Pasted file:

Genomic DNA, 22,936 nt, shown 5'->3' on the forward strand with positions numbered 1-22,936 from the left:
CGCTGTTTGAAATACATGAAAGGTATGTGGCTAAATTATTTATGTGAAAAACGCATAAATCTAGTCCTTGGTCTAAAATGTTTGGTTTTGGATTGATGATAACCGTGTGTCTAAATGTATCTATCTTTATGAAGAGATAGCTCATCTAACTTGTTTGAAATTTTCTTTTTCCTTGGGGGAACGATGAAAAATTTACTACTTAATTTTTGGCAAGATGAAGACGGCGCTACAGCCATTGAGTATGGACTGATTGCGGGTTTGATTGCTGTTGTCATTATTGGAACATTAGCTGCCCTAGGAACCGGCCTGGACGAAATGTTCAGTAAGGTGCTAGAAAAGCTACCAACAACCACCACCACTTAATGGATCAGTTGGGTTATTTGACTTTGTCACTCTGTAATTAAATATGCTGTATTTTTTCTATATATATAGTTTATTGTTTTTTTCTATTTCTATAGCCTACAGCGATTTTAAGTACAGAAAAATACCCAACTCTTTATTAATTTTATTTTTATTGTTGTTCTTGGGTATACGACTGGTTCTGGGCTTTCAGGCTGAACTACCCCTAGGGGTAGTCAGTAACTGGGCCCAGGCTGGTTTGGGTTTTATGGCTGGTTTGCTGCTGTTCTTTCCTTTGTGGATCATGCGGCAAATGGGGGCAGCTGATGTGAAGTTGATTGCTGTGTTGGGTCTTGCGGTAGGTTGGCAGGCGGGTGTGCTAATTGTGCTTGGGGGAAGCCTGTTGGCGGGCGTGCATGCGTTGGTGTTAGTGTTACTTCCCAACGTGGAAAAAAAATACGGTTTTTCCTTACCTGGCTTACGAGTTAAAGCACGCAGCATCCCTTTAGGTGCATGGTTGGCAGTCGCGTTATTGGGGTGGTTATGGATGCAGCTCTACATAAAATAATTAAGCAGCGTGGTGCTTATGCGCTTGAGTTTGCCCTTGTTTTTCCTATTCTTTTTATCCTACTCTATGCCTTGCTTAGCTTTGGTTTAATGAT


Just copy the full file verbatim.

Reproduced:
Genomic DNA, 22,936 nt, shown 5'->3' on the forward strand with positions numbered 1-22,936 from the left:
CGCTGTTTGAAATACATGAAAGGTATGTGGCTAAATTATTTATGTGAAAAACGCATAAATCTAGTCCTTGGTCTAAAATGTTTGGTTTTGGATTGATGATAACCGTGTGTCTAAATGTATCTATCTTTATGAAGAGATAGCTCATCTAACTTGTTTGAAATTTTCTTTTTCCTTGGGGGAACGATGAAAAATTTACTACTTAATTTTTGGCAAGATGAAGACGGCGCTACAGCCATTGAGTATGGACTGATTGCGGGTTTGATTGCTGTTGTCATTATTGGAACATTAGCTGCCCTAGGAACCGGCCTGGACGAAATGTTCAGTAAGGTGCTAGAAAAGCTACCAACAACCACCACCACTTAATGGATCAGTTGGGTTATTTGACTTTGTCACTCTGTAATTAAATATGCTGTATTTTTTCTATATATATAGTTTATTGTTTTTTTCTATTTCTATAGCCTACAGCGATTTTAAGTACAGAAAAATACCCAACTCTTTATTAATTTTATTTTTATTGTTGTTCTTGGGTATACGACTGGTTCTGGGCTTTCAGGCTGAACTACCCCTAGGGGTAGTCAGTAACTGGGCCCAGGCTGGTTTGGGTTTTATGGCTGGTTTGCTGCTGTTCTTTCCTTTGTGGATCATGCGGCAAATGGGGGCAGCTGATGTGAAGTTGATTGCTGTGTTGGGTCTTGCGGTAGGTTGGCAGGCGGGTGTGCTAATTGTGCTTGGGGGAAGCCTGTTGGCGGGCGTGCATGCGTTGGTGTTAGTGTTACTTCCCAACGTGGAAAAAAAATACGGTTTTTCCTTACCTGGCTTACGAGTTAAAGCACGCAGCATCCCTTTAGGTGCATGGTTGGCAGTCGCGTTATTGGGGTGGTTATGGATGCAGCTCTACATAAAATAATTAAGCAGCGTGGTGCTTATGCGCTTGAGTTTGCCCTTGTTTTTCCTATTCTTTTTATCCTACTCTATGCCTTGCTTAGCTTTGGTTTAATGAT